Two artists from opposite ends of Europe – Francisco de Goya (1746–1828) and Edvard Munch (1863-1944) – lived different lives in two separate historical eras. What brings them together? The new exhibition Goya and Munch: Modern Prophecies, showing exclusively at MUNCH, takes as its starting point the idea that it was not until Munch’s lifetime that Goya began to receive international fame and was recognised as a forerunner of modernism.
Goya created fantastical, disturbing works which responded to the wars, social pressures and hypocrisy of his time. Long after his death, Munch’s generation of European artists were amazed and inspired by Goya’s inventive use of different media and techniques and his embrace of the darker, mysterious side of the human imagination. For them, Goya was a prophet of the new art and was hailed as a forerunner of modernism.
Although it has proved difficult to confirm whether Munch himself was directly inspired by Goya’s art, they both clearly shared certain artistic interests. And as this exhibition shows, many of Munch’s friends and associates eagerly championed Goya as a forerunner of modernism because of his vibrant imagination and experimental spirit. Focusing on the different ways they addressed themes relating to society, war, faith and superstition, Goya and Munch: Modern Prophecies uncovers fascinating parallels between the two artists. As well as a wide selection of famous and lesser known drawings, prints and paintings by both artists, visitors will get a rare chance to view complete sets of Goya’s famous print series Disasters of War and The Caprices.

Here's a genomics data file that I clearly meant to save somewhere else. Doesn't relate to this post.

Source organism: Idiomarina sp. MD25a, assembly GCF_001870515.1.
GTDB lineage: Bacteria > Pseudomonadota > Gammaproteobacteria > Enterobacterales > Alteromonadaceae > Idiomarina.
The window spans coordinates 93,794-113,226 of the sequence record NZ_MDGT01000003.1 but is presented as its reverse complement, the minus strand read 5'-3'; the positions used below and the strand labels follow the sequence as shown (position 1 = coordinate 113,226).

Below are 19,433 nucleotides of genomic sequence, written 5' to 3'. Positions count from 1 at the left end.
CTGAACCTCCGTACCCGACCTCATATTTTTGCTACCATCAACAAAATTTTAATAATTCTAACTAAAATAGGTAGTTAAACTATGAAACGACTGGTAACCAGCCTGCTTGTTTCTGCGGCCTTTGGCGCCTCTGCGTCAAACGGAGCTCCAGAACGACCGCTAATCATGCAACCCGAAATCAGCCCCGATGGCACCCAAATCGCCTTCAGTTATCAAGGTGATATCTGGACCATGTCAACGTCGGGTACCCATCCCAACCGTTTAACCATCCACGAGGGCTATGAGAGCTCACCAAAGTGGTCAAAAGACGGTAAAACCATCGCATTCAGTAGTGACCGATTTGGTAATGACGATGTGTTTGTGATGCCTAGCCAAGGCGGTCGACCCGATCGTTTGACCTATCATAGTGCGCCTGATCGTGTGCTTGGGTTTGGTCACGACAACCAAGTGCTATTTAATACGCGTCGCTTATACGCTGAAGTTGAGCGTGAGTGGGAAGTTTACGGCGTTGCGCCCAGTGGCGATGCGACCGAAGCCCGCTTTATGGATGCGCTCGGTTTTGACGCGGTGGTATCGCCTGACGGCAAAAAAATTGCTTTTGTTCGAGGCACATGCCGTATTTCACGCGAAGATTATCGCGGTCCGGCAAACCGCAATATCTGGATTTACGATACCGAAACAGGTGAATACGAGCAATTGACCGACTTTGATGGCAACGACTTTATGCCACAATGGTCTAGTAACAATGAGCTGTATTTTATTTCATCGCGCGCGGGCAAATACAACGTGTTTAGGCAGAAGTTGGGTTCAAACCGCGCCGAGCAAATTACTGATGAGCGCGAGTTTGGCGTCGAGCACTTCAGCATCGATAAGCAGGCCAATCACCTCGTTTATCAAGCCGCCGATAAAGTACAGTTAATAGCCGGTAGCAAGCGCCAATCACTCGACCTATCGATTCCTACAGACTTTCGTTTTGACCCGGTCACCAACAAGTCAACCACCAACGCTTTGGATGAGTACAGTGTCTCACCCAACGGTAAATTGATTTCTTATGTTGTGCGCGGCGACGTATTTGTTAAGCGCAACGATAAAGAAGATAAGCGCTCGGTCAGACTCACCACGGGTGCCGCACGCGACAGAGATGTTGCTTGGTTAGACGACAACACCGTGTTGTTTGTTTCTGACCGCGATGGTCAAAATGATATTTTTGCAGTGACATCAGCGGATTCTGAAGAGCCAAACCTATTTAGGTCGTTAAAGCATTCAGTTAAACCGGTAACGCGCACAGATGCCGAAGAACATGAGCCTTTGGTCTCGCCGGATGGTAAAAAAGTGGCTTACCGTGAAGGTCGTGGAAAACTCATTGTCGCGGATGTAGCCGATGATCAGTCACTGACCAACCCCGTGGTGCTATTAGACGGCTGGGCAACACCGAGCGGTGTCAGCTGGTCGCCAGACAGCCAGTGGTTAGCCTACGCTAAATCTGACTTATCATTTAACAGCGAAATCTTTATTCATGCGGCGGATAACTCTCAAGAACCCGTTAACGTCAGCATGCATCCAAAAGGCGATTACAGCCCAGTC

Despite living in different historical eras, the two artists often dealt with similar subject matter in their work, which still appears as strikingly modern as it did around 1900. Prepare for an exhibition which first highlights Goya’s importance for Munch and his artistic circle; then leads you into the powerful, modern visions of Goya and Munch.
The exhibition includes generous loans from international and national museums: The British Museum and National Gallery in London, The National Museum in Oslo, Metropolitan Museum of Art in New York, Meadows Museum in Dallas, The Museum of Fine Arts in Houston, The Clark Art Institute in Williamstown, Museo del Prado, Thyssen-Bornemisza National Museum and Museo Lázaro Galdiano in Madrid, The Bilbao Fine Arts Museum and Museum Behnhaus Drägerhaus in Lübeck.
Image above: Francisco de Goya, A Way of Flying, 1816-23 (No. 14, The Follies). Etching, aquatint and drypoint on paper. © British Museum, London
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